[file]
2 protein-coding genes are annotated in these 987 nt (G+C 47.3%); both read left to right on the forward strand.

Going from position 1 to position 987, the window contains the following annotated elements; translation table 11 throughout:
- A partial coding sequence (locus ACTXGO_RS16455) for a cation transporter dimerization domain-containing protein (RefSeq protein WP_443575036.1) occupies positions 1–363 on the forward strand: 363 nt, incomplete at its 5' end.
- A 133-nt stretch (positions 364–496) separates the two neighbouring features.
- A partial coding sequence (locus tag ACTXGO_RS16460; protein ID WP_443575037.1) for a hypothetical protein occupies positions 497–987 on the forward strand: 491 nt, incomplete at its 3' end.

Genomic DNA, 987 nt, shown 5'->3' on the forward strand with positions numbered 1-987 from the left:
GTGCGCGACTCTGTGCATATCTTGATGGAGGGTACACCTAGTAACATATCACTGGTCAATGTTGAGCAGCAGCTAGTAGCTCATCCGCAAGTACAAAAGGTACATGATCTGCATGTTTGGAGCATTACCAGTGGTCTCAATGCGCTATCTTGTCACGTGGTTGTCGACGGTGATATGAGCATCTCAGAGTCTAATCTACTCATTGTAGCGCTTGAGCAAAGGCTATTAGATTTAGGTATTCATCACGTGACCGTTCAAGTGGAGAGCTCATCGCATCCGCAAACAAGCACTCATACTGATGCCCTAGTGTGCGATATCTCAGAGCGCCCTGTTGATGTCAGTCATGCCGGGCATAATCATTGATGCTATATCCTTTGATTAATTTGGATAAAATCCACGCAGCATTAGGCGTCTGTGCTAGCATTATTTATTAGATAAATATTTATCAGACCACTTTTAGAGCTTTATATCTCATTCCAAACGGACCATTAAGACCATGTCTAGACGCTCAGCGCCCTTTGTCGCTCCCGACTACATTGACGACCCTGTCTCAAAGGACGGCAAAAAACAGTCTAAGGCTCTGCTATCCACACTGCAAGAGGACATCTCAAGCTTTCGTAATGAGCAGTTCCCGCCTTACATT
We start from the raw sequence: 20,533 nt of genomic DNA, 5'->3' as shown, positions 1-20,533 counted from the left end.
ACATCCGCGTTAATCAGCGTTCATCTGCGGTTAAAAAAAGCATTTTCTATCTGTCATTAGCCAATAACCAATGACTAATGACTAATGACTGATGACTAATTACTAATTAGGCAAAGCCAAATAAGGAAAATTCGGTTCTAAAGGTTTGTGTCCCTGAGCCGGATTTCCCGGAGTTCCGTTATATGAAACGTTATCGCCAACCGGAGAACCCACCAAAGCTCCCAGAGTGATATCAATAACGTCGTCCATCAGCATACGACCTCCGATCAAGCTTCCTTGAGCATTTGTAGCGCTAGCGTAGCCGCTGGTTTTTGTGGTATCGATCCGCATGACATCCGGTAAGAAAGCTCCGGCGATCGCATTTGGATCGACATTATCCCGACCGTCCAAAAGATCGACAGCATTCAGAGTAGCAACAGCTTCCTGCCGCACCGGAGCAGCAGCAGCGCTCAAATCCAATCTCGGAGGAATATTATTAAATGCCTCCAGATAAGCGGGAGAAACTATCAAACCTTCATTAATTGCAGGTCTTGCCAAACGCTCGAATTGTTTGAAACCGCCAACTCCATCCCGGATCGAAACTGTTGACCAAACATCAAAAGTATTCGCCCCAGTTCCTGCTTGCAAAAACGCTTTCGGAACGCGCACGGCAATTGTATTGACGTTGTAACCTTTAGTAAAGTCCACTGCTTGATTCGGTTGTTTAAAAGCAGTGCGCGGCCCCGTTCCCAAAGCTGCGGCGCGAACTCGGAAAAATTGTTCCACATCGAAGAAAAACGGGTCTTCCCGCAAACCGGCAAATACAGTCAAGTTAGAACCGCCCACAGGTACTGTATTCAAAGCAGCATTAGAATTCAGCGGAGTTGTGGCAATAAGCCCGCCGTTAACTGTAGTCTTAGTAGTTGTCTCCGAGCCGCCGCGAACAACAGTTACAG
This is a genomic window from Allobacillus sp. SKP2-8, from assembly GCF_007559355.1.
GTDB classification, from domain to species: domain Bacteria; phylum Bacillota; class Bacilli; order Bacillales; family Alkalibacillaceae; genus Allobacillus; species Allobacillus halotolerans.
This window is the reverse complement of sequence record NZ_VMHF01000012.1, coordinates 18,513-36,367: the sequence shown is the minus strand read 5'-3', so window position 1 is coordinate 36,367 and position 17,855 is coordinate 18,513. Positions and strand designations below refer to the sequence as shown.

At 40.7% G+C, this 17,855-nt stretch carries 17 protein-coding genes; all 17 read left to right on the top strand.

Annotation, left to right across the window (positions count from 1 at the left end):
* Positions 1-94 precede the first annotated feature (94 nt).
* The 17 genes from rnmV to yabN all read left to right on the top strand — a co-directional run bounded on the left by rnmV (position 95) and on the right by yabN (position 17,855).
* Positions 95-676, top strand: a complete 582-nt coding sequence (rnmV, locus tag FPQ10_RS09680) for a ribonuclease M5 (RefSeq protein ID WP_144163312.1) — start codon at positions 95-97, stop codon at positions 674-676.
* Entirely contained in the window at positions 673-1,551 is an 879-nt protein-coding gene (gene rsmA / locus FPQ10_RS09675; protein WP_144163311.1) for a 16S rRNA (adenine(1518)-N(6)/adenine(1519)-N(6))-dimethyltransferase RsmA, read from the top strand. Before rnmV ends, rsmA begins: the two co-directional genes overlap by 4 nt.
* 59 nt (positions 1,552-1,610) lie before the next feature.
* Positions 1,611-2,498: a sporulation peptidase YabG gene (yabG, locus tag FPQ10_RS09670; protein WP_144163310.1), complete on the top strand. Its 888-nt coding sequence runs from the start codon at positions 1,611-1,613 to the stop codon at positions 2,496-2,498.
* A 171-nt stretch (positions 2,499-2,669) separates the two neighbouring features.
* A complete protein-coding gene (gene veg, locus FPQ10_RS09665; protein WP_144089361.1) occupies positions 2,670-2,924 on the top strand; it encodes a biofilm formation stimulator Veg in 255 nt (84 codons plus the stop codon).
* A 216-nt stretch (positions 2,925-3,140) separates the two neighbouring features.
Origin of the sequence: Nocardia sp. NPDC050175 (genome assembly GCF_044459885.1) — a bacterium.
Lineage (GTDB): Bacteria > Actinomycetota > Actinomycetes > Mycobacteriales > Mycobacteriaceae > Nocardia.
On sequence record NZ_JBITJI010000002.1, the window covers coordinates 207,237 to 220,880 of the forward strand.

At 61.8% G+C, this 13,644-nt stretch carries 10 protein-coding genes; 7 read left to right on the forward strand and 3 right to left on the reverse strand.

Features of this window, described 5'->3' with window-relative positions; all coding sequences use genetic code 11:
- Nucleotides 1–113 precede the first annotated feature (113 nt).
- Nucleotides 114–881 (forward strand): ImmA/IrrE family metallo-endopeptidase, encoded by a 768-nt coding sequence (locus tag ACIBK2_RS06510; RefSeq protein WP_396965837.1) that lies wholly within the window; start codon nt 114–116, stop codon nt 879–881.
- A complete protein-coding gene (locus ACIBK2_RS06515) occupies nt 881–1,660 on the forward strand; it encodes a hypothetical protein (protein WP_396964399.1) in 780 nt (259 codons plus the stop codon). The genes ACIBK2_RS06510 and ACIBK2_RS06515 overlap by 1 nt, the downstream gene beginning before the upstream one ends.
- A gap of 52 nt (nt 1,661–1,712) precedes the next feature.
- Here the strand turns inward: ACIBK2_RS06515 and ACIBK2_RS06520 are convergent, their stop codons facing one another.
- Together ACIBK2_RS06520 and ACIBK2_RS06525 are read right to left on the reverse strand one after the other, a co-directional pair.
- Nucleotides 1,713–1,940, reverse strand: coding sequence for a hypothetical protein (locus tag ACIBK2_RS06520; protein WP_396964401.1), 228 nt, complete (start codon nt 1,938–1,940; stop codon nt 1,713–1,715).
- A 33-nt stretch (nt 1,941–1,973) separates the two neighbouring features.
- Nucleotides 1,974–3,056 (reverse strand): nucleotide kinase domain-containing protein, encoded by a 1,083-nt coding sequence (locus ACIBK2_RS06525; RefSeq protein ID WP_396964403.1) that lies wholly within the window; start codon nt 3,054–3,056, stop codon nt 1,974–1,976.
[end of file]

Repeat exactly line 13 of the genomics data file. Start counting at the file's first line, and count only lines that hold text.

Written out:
At 40.7% G+C, this 17,855-nt stretch carries 17 protein-coding genes; all 17 read left to right on the top strand.